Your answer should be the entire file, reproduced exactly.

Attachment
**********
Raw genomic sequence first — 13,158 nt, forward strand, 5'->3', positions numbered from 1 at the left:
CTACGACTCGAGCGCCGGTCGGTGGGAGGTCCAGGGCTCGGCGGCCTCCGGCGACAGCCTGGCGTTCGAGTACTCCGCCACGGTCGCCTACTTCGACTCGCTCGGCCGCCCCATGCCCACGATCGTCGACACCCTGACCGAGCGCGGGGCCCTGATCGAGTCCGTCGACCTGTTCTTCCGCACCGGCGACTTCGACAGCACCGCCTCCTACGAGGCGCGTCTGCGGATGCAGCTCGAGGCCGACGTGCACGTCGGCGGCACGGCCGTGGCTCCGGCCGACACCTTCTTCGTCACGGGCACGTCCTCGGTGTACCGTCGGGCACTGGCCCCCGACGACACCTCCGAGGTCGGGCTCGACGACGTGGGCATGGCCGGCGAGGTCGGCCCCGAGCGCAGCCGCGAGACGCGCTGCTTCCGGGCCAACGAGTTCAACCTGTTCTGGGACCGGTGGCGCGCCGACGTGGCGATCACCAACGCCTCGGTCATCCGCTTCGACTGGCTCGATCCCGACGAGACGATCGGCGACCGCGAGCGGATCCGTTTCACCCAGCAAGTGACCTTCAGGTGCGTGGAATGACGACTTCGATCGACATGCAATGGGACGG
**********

Raw genomic sequence first — 13,158 nt, forward strand, 5'->3', positions numbered from 1 at the left:
CTACGACTCGAGCGCCGGTCGGTGGGAGGTCCAGGGCTCGGCGGCCTCCGGCGACAGCCTGGCGTTCGAGTACTCCGCCACGGTCGCCTACTTCGACTCGCTCGGCCGCCCCATGCCCACGATCGTCGACACCCTGACCGAGCGCGGGGCCCTGATCGAGTCCGTCGACCTGTTCTTCCGCACCGGCGACTTCGACAGCACCGCCTCCTACGAGGCGCGTCTGCGGATGCAGCTCGAGGCCGACGTGCACGTCGGCGGCACGGCCGTGGCTCCGGCCGACACCTTCTTCGTCACGGGCACGTCCTCGGTGTACCGTCGGGCACTGGCCCCCGACGACACCTCCGAGGTCGGGCTCGACGACGTGGGCATGGCCGGCGAGGTCGGCCCCGAGCGCAGCCGCGAGACGCGCTGCTTCCGGGCCAACGAGTTCAACCTGTTCTGGGACCGGTGGCGCGCCGACGTGGCGATCACCAACGCCTCGGTCATCCGCTTCGACTGGCTCGATCCCGACGAGACGATCGGCGACCGCGAGCGGATCCGTTTCACCCAGCAAGTGACCTTCAGGTGCGTGGAATGACGACTTCGATCGACATGCAATGGGACGG